* Futures down: Dow 113 pts, S&P 11 pts, Nasdaq 58 pts
By Sruthi Shankar
April 2 (Reuters) - U.S. stock index futures fell on the first trading day of the new quarter as China’s decision to raise import tariffs on U.S. products rekindled global trade war fears and technology stocks showed little signs of recovery.
Nasdaq futures pointed to a 0.6 percent decline at the open on Monday, as big names including Facebook and Amazon fell in premarket trading.
China, late on Sunday, said it would increase tariffs by up to 25 percent on 128 U.S. products, from frozen pork and wine to certain fruits and nuts, escalating a spat between the world’s biggest economies. The move came in response to U.S. duties on imports of aluminum and steel.
U.S. President Donald Trump is separately preparing to impose tariffs of more than $50 billion targeting “largely high-technology” Chinese products.
At 7:18 a.m. ET, Dow e-minis were down 113 points, or 0.47 percent, with 28,512 contracts changing hands.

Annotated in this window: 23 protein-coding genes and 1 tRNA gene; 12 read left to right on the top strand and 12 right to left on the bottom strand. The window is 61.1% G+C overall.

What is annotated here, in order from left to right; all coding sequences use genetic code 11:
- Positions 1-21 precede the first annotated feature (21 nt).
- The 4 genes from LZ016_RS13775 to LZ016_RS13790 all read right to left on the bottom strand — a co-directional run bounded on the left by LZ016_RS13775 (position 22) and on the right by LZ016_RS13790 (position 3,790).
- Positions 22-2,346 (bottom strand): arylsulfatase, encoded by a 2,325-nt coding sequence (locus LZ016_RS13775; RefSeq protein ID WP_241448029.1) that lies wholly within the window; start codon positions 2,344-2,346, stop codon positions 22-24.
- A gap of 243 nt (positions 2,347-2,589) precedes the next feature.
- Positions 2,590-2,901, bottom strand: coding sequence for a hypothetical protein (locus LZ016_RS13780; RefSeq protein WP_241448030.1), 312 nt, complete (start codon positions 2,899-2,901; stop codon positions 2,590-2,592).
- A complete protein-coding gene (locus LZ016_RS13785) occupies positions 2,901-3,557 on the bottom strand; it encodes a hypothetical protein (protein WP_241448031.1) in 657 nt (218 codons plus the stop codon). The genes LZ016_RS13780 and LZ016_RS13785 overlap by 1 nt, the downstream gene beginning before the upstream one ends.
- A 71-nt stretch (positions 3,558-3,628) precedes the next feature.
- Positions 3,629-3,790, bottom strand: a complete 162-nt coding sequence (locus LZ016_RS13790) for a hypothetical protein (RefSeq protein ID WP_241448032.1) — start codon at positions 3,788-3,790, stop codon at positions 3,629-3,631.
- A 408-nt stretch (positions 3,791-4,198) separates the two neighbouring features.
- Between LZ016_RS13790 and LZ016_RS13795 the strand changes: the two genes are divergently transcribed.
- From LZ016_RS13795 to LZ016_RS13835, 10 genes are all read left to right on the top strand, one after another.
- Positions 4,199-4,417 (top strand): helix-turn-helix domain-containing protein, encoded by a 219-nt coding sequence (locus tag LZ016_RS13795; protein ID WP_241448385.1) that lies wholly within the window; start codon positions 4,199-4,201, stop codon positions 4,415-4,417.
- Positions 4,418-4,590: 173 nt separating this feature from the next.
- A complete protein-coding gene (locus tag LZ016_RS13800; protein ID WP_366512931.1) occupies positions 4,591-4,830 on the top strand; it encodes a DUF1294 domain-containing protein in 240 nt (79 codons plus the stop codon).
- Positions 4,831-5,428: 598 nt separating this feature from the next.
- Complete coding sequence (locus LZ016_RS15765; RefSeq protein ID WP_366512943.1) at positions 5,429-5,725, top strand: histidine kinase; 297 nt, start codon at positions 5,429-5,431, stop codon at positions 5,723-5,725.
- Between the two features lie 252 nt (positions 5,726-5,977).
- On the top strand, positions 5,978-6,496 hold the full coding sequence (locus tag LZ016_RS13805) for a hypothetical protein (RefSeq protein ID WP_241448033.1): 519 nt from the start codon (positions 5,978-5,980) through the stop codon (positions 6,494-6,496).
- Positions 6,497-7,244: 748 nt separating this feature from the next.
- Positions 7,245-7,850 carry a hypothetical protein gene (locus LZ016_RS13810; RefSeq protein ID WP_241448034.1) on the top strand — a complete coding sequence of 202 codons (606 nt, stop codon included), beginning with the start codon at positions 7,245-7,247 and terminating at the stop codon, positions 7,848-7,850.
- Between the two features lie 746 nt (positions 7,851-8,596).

S&P 500 e-minis were down 11 points, or 0.42 percent, with 78,340 contracts traded.
Nasdaq 100 e-minis were down 58.25 points, or 0.88 percent, on volume of 32,382 contracts.
Amazon fell 1.5 percent after Trump launched his second attack over the weekend, accusing the world’s biggest online retailer of getting unfairly cheap rates from the U.S. Postal Service and not paying enough tax.
Facebook was down marginally as the data scandal last month continued to weigh. On Monday, brokerage Pivotal Research slashed its price target to $138 from $152.
After stellar gains in 2017 and early this year, the S&P technology index posted its worst performance in March in nearly two years.
Hit by concerns about a possible trade war, rising interest rates and valuations in the technology sector, the S&P 500 and the Dow Jones Industrial Average posted their worst declines in more than two years in the quarter ended March.
Nervous stock investors are hoping an unusually U.S. strong earnings season can restore some of the optimism that characterized equity markets last year.
Tesla shares fell about 5 percent after the electric car maker said the Model X vehicle that crashed was on Autopilot. The company also announced a recall.
Reporting by Sruthi Shankar in Bengaluru; Editing by Sriraj Kalluvila